Designed in the Italianate style, the old Jackson County Courthouse was modified to its present appearance by the addition of the portico and Neoclassical clock tower in 1908. Sitting on a high point visible over much of downtown Jefferson, it occupies a commanding position in the identity of the place. Though a modern courthouse just outside town replaced it in 2004, it continues to house some government offices and the Chamber of Commerce.
It should be noted that Jackson County is named for James Jackson (1757-1806), the “colossus” of 18th century Georgia politics. Born in England, he was sent to read law in Savannah in 1772. During his studies, the American Revolution intervened and Jackson distinguished himself in the unsuccessful defense of Savannah (1778), the Battle of Cowpens (1781), and the recoveries of Augusta (1781) and Savannah (1782).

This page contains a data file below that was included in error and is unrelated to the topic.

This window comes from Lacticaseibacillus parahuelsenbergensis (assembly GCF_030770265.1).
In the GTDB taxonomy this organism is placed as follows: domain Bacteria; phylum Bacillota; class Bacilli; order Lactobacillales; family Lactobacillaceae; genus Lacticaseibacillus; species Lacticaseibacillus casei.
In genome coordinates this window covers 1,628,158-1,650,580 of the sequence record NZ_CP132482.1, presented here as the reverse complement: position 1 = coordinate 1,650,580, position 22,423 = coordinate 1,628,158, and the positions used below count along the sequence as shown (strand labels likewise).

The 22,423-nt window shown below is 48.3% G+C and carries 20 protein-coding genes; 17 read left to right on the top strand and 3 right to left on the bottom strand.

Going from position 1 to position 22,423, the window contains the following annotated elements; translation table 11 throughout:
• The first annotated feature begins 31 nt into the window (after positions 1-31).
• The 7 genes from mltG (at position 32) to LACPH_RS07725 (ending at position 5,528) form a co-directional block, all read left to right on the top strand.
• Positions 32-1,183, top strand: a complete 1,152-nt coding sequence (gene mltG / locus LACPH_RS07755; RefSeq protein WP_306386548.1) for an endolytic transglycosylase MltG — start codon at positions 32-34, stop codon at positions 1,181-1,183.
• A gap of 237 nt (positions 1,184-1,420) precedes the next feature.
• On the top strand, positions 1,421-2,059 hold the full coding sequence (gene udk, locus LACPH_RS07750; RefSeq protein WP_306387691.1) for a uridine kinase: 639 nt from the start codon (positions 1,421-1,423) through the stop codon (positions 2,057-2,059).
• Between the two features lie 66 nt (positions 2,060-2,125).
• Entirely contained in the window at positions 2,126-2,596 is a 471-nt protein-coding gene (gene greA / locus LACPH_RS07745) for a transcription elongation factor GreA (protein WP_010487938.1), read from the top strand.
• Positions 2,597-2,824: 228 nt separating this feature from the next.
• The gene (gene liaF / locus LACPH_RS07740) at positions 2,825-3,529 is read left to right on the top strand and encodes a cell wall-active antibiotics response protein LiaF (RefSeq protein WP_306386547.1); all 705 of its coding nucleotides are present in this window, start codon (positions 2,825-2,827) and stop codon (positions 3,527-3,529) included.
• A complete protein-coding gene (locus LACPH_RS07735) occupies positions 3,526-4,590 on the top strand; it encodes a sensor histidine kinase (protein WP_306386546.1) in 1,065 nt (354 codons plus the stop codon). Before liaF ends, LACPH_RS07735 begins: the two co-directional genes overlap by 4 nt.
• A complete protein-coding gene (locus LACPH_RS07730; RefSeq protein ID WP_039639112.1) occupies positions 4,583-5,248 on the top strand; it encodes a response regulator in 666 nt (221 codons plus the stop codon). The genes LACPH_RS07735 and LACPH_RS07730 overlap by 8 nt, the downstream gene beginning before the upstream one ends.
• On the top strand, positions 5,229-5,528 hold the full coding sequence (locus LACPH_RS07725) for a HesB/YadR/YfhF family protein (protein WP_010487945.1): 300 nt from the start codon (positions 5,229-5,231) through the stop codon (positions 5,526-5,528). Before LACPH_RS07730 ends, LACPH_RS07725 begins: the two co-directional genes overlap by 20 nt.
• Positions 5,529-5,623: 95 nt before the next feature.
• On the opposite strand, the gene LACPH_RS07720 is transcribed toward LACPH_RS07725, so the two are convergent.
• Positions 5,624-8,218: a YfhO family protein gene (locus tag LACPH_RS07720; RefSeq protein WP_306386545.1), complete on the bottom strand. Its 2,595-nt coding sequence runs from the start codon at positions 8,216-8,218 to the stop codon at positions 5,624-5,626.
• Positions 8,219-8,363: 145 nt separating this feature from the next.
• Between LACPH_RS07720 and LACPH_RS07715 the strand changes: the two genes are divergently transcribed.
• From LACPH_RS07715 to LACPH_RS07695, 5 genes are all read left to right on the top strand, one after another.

He was elected to the First Congress where he was a prominent opponent of Federalism. This aligned him with the growing Jeffersonian faction. In his 1791 bid for re-election, he was defeated by his former commander Anthony Wayne in a race marked by voter fraud. After being elected to the state legislature, Jackson influenced the removal of Wayne’s campaign manager from a state judgeship.
By 1793, he was serving in the U. S. Senate but resigned in 1795 to return to the state legislature to help oversee the dissolution of the Yazoo Act, a land fraud perpetrated with the approval of Governor George Matthews. After being elected Governor in 1798, Jackson made sure anti-Yazoo language was included in the Constitution of 1799. His exposure of the Federalist involvement in the Yazoo fraud helped drive Georgia’s support for Jefferson. When his term as governor ended in 1801, he was again elected to the United States Senate, where he served until his death in 1806,
National Register of Historic Places